The Old Book Corner
137 A EAST ROSEMARY STREET
OPPOSITE NCNB PLAZA
CHAPEL HILL. N.C. 27514
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organization Friends of University
Network Television did the interviewing.
The 15-20 per cent of North Carolina
homes without telephones were excluded.
"They (people without telephones) tend for
the most part to be at the bottom end of the
social-educational-economic spectrum and
would be very unlikely to watch public
television," Stevenson said. For that reason,
he added, overall familiarity and viewing
figures are probably somewhat high.
Stevenson called the poll "as good a
survey sample technique as reasonable
competent professionals could provide." It
has a 95 per cent chance of being accurate to
within six percentage points, he said.
Other Indian circle plans include
researching the possibility of implementing a
Native American Studies Program here,
organizing an orientation program for new
Indian students and developing an
educational program for North Carolina
schools that would give students a look at
traditional and contemporary Indian
The African and Afro-American
curriculum offers a Ghana Exchange
Program, in which students can spend their
junior year at the University of Ghana in
Accra, African Studies Director Roberta
Ann Dunbar said Monday.
Explaining the need for the Curriculum
for African and Afro-American Studies,
which was established in 1969, Afro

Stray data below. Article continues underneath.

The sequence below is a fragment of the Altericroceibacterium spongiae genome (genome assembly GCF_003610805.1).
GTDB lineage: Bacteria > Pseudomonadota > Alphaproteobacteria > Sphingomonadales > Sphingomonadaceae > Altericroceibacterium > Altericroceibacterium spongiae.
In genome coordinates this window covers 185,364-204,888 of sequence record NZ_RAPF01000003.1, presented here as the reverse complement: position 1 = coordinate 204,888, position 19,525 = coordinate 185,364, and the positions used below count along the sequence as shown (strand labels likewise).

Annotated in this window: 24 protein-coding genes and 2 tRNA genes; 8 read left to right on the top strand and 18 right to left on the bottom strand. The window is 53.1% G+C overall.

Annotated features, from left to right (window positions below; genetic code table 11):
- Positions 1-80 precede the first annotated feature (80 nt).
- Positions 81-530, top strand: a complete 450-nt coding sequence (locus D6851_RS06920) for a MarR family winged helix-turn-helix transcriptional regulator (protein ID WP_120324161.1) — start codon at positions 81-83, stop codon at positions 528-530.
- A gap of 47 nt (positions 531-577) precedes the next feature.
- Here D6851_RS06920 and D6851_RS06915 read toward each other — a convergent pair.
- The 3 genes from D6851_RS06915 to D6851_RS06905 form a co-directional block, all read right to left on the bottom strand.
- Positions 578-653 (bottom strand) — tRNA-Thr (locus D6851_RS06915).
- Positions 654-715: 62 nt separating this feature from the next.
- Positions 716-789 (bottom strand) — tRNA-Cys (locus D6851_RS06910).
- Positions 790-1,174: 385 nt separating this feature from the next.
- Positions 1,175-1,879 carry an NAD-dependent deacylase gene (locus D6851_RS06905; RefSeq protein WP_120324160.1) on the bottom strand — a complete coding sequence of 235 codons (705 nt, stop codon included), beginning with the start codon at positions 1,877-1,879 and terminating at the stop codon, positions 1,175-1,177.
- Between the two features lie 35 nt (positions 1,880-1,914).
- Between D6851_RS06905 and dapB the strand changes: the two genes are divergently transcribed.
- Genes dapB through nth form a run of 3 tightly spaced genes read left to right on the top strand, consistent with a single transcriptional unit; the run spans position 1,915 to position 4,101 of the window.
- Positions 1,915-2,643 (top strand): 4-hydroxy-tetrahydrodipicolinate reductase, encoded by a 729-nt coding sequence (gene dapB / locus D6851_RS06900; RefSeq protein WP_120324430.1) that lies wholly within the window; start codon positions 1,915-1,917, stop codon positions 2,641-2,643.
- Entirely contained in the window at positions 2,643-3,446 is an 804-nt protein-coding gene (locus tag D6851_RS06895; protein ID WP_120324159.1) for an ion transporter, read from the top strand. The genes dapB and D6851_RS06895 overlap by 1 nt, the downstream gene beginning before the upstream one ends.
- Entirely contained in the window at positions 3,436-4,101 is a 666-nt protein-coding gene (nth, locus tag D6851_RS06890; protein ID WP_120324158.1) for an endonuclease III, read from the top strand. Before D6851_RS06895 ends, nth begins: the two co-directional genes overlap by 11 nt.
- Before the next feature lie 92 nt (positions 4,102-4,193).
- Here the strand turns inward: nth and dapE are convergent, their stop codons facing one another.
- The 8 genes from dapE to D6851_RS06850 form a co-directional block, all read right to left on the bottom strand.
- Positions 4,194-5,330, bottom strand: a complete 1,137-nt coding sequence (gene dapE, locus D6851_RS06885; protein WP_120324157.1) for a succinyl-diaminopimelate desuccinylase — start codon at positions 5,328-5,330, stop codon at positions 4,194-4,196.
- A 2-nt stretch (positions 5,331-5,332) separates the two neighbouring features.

American Studies Director Sonja Stone
said, "Clearly the area of Afro-American
Studies has been neglected in the past by
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From the wires of
United Press International
BALTIMORE Gov. Marvin Mandel
was indicted Monday by a federal grand jury
inv estigating Maryland political corruption.
The 24-count indictment the goernrnent
said arose from a "corrupt relationship,
charged Mandel and five others with
conspiring to defraud the people of
Maryland in connection with legislation
favorable to a state race track.
The indictments also named Harry W.
Rodgers, 111. his brother William. W. Dale
Hess, a former majority leader of the House
of Delegates. Irv in Kovens. a fund raiser for
former Vice President Spiro T. Agnew and
Mandel. and Ernest Cory, an attorney for
the firm thai owned the Marlboro Race
The names were read by federal Judge
Alexander Harvey after the government ,
moved to impose a gag rule on information
in the case at the time of the arraienment.
Ford happy with Moynihan
WASHINGTON President Ford met
lor half an hour Monday with Daniel P.
Moynihan, the beleuguered U.S.
ambassador to the United Nations, and later
expressed complete confidence in the job his
Moynihan told reporters before the
meeting he had no immediate plans to resign,
although he had been reported ready to do so
at the end of last week.
Afterward, the White House said
Moynihan would stay in the post for "the
Moynihan came to Washington after
telling friends he was unhappy with lack of
White House support against stiff criticism
in the world body for his outspoken criticism
of member nations.